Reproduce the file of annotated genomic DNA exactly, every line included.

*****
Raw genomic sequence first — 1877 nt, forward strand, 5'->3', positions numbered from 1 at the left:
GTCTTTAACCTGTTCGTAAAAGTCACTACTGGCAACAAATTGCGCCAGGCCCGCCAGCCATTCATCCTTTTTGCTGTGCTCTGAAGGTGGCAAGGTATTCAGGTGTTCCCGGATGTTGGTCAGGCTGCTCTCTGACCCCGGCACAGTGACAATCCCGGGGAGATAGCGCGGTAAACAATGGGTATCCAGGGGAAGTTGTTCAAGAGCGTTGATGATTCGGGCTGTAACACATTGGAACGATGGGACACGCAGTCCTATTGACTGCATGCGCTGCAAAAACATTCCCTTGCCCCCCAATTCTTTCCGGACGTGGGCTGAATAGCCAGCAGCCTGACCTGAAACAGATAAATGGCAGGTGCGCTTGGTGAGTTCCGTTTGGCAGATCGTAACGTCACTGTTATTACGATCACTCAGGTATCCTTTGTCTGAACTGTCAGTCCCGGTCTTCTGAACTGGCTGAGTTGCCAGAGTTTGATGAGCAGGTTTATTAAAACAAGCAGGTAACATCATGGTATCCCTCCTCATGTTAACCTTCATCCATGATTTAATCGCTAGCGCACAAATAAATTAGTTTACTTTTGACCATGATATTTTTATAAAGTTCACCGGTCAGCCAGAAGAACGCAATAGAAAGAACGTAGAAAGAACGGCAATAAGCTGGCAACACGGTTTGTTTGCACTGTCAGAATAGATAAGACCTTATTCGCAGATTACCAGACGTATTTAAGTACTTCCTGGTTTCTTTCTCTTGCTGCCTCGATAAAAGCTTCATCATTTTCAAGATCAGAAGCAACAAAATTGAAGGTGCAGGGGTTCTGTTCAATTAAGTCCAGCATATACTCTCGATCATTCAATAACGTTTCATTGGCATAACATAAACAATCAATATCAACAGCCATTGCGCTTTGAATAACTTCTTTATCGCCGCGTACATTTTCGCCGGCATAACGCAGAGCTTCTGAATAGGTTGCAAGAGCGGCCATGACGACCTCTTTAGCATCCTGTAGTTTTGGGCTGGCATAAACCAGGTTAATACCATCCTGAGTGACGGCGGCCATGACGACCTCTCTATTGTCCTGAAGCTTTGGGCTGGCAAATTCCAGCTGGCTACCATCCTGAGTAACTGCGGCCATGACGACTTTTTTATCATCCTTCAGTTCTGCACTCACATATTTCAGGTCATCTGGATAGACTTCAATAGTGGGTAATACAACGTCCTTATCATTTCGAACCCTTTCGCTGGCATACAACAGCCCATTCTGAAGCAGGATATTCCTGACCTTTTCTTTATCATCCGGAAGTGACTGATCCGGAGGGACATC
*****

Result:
Raw genomic sequence first — 1877 nt, forward strand, 5'->3', positions numbered from 1 at the left:
GTCTTTAACCTGTTCGTAAAAGTCACTACTGGCAACAAATTGCGCCAGGCCCGCCAGCCATTCATCCTTTTTGCTGTGCTCTGAAGGTGGCAAGGTATTCAGGTGTTCCCGGATGTTGGTCAGGCTGCTCTCTGACCCCGGCACAGTGACAATCCCGGGGAGATAGCGCGGTAAACAATGGGTATCCAGGGGAAGTTGTTCAAGAGCGTTGATGATTCGGGCTGTAACACATTGGAACGATGGGACACGCAGTCCTATTGACTGCATGCGCTGCAAAAACATTCCCTTGCCCCCCAATTCTTTCCGGACGTGGGCTGAATAGCCAGCAGCCTGACCTGAAACAGATAAATGGCAGGTGCGCTTGGTGAGTTCCGTTTGGCAGATCGTAACGTCACTGTTATTACGATCACTCAGGTATCCTTTGTCTGAACTGTCAGTCCCGGTCTTCTGAACTGGCTGAGTTGCCAGAGTTTGATGAGCAGGTTTATTAAAACAAGCAGGTAACATCATGGTATCCCTCCTCATGTTAACCTTCATCCATGATTTAATCGCTAGCGCACAAATAAATTAGTTTACTTTTGACCATGATATTTTTATAAAGTTCACCGGTCAGCCAGAAGAACGCAATAGAAAGAACGTAGAAAGAACGGCAATAAGCTGGCAACACGGTTTGTTTGCACTGTCAGAATAGATAAGACCTTATTCGCAGATTACCAGACGTATTTAAGTACTTCCTGGTTTCTTTCTCTTGCTGCCTCGATAAAAGCTTCATCATTTTCAAGATCAGAAGCAACAAAATTGAAGGTGCAGGGGTTCTGTTCAATTAAGTCCAGCATATACTCTCGATCATTCAATAACGTTTCATTGGCATAACATAAACAATCAATATCAACAGCCATTGCGCTTTGAATAACTTCTTTATCGCCGCGTACATTTTCGCCGGCATAACGCAGAGCTTCTGAATAGGTTGCAAGAGCGGCCATGACGACCTCTTTAGCATCCTGTAGTTTTGGGCTGGCATAAACCAGGTTAATACCATCCTGAGTGACGGCGGCCATGACGACCTCTCTATTGTCCTGAAGCTTTGGGCTGGCAAATTCCAGCTGGCTACCATCCTGAGTAACTGCGGCCATGACGACTTTTTTATCATCCTTCAGTTCTGCACTCACATATTTCAGGTCATCTGGATAGACTTCAATAGTGGGTAATACAACGTCCTTATCATTTCGAACCCTTTCGCTGGCATACAACAGCCCATTCTGAAGCAGGATATTCCTGACCTTTTCTTTATCATCCGGAAGTGACTGATCCGGAGGGACATC